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Pharmacoeconomics. 2005;23(11):1123-42.

Acute pyelonephritis among adults: cost of illness and considerations for the economic evaluation of therapy.

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Division of Infectious Diseases, Department of Internal Medicine, School of Medicine, Wayne State University, Detroit, Michigan, USA.


Urinary tract infection (UTI) is an infection anywhere in the urinary tract, most commonly due to bacteria. If infection involves the kidney, the UTI is termed acute pyelonephritis (APN). An estimated 10-30% of all patients with APN are hospitalised for treatment; in the US, the incidence of hospitalisation is 11.7 per 10,000 for women and 2.4 per 10,000 for men. Perhaps because of the generally good prognosis of APN when treated with current antibacterial therapies, there have been relatively few studies of patient management and therapeutic options for the disease, or of its epidemiology and risk factors. The most cost-effective outpatient management strategy (immediate discharge, observation followed by discharge, etc.) is currently unknown. Appropriate antimicrobial selection is clearly important, as treatment failures will increase the cost of care and result in additional morbidity for patients. The direct and indirect costs of APN are significant: an estimated 2.14 billion US dollars (year 2000 values). Cost estimates are most sensitive to hospitalisation rates, which are unknown in the US. Additional studies are needed to better define when in-hospital treatment is required. As the pathogens causing APN are increasingly becoming resistant to current therapies, not only are clinical trials in order to test the effectiveness of alternative therapies, but epidemiological studies to identify risk factors for infection with a resistant isolate and effective prevention strategies are required, especially among those with previous episodes of APN.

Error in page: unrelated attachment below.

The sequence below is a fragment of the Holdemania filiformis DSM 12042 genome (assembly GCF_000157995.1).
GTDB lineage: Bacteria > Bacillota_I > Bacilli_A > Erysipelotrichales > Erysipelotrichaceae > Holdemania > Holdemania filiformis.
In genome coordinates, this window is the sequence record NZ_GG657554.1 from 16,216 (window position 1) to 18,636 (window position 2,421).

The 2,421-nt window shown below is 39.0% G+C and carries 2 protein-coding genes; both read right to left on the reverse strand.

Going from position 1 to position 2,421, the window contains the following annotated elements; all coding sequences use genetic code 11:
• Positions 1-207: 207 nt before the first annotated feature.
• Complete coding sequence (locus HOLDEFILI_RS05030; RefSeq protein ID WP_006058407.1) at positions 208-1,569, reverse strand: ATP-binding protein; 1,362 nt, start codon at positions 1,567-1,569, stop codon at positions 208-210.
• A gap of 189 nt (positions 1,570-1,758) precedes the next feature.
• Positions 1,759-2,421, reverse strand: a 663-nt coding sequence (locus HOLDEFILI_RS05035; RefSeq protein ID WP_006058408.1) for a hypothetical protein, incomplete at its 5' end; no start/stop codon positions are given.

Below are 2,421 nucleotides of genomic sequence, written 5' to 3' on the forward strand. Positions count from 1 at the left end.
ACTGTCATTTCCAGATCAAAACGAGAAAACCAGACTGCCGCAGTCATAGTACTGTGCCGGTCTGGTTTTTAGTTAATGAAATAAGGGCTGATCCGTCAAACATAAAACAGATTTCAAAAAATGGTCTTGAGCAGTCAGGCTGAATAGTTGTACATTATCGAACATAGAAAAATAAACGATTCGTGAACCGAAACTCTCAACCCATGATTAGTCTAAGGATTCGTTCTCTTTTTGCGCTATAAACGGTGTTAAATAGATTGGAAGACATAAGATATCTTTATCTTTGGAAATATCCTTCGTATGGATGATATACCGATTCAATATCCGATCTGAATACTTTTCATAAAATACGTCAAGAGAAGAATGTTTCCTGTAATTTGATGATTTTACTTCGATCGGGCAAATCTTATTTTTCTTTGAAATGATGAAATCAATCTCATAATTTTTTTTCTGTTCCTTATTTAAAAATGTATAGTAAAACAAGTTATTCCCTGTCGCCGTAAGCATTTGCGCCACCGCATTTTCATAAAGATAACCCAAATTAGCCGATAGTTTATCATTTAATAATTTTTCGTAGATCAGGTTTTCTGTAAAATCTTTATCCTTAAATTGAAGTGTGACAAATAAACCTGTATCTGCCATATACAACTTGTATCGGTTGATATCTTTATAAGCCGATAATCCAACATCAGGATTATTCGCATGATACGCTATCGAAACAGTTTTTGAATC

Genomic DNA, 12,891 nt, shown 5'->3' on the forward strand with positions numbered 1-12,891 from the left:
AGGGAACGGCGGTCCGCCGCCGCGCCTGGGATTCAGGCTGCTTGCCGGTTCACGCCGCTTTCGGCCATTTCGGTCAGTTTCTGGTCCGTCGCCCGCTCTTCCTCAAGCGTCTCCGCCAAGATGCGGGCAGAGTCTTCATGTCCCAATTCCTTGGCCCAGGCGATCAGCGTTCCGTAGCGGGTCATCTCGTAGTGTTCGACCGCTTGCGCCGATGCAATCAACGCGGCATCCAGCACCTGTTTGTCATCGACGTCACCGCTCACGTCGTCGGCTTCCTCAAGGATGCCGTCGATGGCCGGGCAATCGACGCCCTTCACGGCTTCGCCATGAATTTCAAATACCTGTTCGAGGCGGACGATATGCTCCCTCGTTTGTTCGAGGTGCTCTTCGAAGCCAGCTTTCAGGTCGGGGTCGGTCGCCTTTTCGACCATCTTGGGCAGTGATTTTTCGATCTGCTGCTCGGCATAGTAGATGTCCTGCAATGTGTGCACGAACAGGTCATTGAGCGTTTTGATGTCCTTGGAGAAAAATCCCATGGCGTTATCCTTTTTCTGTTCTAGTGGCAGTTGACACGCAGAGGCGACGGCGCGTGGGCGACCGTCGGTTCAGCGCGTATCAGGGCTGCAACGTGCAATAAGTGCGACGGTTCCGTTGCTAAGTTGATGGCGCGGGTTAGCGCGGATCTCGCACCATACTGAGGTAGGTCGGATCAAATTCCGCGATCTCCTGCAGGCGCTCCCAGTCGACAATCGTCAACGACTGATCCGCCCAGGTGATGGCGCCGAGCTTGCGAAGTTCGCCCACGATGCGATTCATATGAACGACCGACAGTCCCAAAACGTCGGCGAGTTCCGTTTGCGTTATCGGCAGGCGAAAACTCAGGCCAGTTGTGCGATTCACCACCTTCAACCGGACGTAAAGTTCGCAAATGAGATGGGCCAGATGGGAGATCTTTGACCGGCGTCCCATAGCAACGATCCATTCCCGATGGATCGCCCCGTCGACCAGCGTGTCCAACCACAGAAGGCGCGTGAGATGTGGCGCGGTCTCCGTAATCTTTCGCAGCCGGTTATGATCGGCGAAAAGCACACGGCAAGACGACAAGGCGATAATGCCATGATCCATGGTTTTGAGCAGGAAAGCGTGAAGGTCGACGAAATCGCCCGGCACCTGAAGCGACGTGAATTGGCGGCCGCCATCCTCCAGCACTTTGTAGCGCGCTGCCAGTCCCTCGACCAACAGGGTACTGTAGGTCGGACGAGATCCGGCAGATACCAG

[Indexed for MEDLINE]

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